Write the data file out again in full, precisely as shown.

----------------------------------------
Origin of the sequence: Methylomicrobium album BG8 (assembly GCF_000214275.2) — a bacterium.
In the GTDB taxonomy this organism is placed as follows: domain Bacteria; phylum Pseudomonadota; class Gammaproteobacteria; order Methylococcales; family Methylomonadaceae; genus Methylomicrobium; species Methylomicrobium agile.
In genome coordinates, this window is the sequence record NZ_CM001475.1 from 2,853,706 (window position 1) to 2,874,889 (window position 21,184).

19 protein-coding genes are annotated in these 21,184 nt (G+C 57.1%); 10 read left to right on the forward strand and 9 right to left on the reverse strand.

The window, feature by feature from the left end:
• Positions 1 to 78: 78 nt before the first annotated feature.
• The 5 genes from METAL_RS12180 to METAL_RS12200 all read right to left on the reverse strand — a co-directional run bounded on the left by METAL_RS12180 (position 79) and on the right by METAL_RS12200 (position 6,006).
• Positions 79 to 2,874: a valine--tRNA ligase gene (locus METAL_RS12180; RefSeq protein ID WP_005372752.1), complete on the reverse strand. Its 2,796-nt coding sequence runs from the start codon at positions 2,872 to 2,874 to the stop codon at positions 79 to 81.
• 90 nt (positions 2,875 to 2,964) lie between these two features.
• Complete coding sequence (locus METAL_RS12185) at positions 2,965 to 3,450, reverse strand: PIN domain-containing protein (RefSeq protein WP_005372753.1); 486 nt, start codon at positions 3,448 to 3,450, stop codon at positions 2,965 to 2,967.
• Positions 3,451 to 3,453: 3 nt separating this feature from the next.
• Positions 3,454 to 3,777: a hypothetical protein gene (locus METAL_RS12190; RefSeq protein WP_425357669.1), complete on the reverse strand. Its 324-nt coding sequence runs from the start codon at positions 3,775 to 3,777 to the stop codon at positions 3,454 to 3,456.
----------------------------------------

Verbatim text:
Origin of the sequence: Methylomicrobium album BG8 (assembly GCF_000214275.2) — a bacterium.
In the GTDB taxonomy this organism is placed as follows: domain Bacteria; phylum Pseudomonadota; class Gammaproteobacteria; order Methylococcales; family Methylomonadaceae; genus Methylomicrobium; species Methylomicrobium agile.
In genome coordinates, this window is the sequence record NZ_CM001475.1 from 2,853,706 (window position 1) to 2,874,889 (window position 21,184).

19 protein-coding genes are annotated in these 21,184 nt (G+C 57.1%); 10 read left to right on the forward strand and 9 right to left on the reverse strand.

The window, feature by feature from the left end:
• Positions 1 to 78: 78 nt before the first annotated feature.
• The 5 genes from METAL_RS12180 to METAL_RS12200 all read right to left on the reverse strand — a co-directional run bounded on the left by METAL_RS12180 (position 79) and on the right by METAL_RS12200 (position 6,006).
• Positions 79 to 2,874: a valine--tRNA ligase gene (locus METAL_RS12180; RefSeq protein ID WP_005372752.1), complete on the reverse strand. Its 2,796-nt coding sequence runs from the start codon at positions 2,872 to 2,874 to the stop codon at positions 79 to 81.
• 90 nt (positions 2,875 to 2,964) lie between these two features.
• Complete coding sequence (locus METAL_RS12185) at positions 2,965 to 3,450, reverse strand: PIN domain-containing protein (RefSeq protein WP_005372753.1); 486 nt, start codon at positions 3,448 to 3,450, stop codon at positions 2,965 to 2,967.
• Positions 3,451 to 3,453: 3 nt separating this feature from the next.
• Positions 3,454 to 3,777: a hypothetical protein gene (locus METAL_RS12190; RefSeq protein WP_425357669.1), complete on the reverse strand. Its 324-nt coding sequence runs from the start codon at positions 3,775 to 3,777 to the stop codon at positions 3,454 to 3,456.